A few foreign news reports are cited lauding the wonder-drug. These are writen in translatese and credited to familiar-sounding papers. The Washington Recorder says: "This is an interesting product - a sexual health product that combines Chinese and Western preparations. Because of its effectiveness, executives sensitive about criticism always carry it in their suit pocket." The New York Daily Bulletin says, "Men take this little fella with them in their pocket when they go to cocktail parties."

Both of these quotations previously ran in an ad masquerading as a news story in the Jingjiang Evening News back in June of last year.

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6. Viagra comparison: As a sex enhancer, Shark naturally needs to measure up against the baseline, so we have the headline in red and black, "Sexual health craze sweeps Europe and America - Shark topples Viagra." This is proven by the anecdotes given on page 2.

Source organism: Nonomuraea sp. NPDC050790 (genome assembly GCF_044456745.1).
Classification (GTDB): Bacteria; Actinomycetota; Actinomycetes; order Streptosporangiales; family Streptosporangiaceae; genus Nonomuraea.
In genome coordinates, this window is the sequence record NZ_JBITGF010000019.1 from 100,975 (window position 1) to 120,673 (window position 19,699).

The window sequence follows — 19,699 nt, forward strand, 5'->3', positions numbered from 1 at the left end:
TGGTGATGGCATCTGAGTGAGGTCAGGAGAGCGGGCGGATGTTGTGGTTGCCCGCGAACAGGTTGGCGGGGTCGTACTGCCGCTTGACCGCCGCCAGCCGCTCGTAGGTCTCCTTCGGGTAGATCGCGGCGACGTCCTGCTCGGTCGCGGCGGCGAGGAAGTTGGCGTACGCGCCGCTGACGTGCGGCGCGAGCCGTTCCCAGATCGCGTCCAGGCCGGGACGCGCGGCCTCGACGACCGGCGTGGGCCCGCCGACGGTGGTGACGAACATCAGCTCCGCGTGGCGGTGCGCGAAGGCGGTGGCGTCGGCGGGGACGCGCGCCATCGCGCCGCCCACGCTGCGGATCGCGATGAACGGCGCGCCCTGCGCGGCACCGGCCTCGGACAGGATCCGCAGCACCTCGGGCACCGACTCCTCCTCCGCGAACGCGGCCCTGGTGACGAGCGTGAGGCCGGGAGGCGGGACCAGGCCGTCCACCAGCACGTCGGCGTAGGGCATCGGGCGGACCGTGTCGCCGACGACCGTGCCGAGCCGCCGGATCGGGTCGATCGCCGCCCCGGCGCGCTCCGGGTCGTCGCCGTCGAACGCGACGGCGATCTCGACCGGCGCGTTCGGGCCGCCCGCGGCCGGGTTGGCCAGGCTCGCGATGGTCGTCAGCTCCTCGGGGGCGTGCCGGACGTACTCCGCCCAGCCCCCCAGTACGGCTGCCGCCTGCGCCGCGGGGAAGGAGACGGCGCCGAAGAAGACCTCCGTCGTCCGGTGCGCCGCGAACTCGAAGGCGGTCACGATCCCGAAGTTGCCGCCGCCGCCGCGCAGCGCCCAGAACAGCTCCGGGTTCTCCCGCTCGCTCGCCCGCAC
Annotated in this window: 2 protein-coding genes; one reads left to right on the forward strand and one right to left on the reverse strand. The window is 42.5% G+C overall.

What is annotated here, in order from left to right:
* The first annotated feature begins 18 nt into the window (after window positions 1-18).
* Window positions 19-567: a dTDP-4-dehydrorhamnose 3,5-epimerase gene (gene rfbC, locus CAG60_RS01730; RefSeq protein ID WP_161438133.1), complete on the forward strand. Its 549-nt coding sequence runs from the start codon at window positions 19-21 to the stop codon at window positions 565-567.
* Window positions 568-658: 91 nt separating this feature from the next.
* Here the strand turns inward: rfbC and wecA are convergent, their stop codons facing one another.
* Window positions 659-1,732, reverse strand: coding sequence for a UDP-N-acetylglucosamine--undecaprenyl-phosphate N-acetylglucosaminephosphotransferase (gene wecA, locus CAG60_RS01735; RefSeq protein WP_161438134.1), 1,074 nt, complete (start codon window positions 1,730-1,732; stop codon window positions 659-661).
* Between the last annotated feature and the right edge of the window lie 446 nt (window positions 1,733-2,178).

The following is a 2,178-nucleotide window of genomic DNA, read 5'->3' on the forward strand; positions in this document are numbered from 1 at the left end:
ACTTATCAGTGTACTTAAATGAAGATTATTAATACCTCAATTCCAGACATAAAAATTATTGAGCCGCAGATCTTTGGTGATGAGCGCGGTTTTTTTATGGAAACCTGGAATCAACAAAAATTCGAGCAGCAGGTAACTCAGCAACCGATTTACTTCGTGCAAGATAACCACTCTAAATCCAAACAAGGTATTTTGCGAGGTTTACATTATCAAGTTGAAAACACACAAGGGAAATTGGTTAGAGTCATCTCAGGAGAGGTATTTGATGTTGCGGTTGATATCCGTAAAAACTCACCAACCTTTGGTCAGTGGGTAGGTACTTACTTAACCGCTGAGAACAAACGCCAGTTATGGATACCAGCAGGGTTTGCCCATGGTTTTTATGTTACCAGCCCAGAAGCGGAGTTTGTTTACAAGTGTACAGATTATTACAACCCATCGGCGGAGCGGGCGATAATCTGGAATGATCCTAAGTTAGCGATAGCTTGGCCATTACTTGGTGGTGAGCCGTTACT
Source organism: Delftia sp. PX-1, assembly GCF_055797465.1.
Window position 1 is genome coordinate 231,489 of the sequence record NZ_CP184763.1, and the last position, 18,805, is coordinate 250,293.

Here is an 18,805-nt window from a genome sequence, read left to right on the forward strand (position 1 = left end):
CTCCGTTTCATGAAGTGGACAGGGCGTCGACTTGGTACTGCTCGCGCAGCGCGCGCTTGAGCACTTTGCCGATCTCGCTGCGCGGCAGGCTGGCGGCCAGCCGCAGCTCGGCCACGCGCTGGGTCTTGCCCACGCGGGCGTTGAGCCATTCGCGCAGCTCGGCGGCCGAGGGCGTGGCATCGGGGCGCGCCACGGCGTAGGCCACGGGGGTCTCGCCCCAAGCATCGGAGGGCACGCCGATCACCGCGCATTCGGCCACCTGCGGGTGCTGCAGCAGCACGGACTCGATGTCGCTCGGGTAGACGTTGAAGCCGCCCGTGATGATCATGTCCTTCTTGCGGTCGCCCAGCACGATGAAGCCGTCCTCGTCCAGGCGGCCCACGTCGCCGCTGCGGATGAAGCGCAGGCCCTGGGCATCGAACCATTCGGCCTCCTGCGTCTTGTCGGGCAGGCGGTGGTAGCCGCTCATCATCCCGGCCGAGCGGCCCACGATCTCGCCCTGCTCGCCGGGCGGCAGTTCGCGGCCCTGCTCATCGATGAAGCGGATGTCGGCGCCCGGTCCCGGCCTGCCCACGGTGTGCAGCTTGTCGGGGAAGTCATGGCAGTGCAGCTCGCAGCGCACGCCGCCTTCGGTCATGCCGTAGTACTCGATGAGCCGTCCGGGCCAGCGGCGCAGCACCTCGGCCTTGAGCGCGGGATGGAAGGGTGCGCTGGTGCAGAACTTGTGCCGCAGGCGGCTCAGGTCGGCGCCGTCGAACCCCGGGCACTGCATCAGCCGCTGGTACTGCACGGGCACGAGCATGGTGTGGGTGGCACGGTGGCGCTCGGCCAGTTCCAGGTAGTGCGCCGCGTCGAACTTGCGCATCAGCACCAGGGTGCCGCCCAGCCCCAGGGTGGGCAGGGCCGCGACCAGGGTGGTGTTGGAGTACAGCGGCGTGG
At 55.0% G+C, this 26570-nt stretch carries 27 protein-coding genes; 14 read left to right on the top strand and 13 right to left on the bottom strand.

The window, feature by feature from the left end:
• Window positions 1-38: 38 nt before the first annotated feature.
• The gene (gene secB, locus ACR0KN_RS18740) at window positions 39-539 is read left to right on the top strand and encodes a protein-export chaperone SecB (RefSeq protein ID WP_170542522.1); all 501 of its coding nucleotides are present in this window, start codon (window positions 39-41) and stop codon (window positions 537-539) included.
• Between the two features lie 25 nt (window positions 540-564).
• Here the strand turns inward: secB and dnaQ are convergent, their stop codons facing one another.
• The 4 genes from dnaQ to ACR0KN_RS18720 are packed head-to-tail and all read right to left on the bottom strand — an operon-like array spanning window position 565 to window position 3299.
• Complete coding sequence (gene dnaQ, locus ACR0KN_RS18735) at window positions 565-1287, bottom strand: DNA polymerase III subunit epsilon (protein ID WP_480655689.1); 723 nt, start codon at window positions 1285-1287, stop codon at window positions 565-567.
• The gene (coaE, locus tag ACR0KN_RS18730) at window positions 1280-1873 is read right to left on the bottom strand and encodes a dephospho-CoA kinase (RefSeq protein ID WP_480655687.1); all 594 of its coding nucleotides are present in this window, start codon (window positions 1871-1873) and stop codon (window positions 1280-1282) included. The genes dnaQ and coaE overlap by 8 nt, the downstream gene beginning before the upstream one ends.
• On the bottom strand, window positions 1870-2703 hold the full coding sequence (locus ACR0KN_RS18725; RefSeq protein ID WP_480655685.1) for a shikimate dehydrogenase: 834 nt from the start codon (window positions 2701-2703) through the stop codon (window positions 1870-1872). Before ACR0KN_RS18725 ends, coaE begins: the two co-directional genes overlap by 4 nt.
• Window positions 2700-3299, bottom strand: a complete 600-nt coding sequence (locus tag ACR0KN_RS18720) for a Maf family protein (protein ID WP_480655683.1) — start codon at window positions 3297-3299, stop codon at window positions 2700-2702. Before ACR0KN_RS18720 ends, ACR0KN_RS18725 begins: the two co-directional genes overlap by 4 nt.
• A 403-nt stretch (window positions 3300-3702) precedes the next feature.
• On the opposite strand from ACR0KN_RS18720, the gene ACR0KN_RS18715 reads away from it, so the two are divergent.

7. Happy, attractive couples: Each page features a corporate logo superimposed on an affectionate pair. Entirely western.

8. Expert testimonials: This part's the most fun - international experts, looking for all the world like their pictures have been pulled off of some college's Hall of Past Presidents, provide "technical information." The second expert, supposedly a Dr. Gauss, senior researcher at the Cambridge University Advanced Drugs Group, says:

The combination of multiple ingredients was Tanke's idea. We used modern biological extraction technology to obtain extracts of reishi, ginseng, wolfberry, peony, and licorice. Through DNA molecular synthesis technology we then blended in shark cartilage powder and vitamin C. I was a researcher, but at the same time I was the first beneficiary.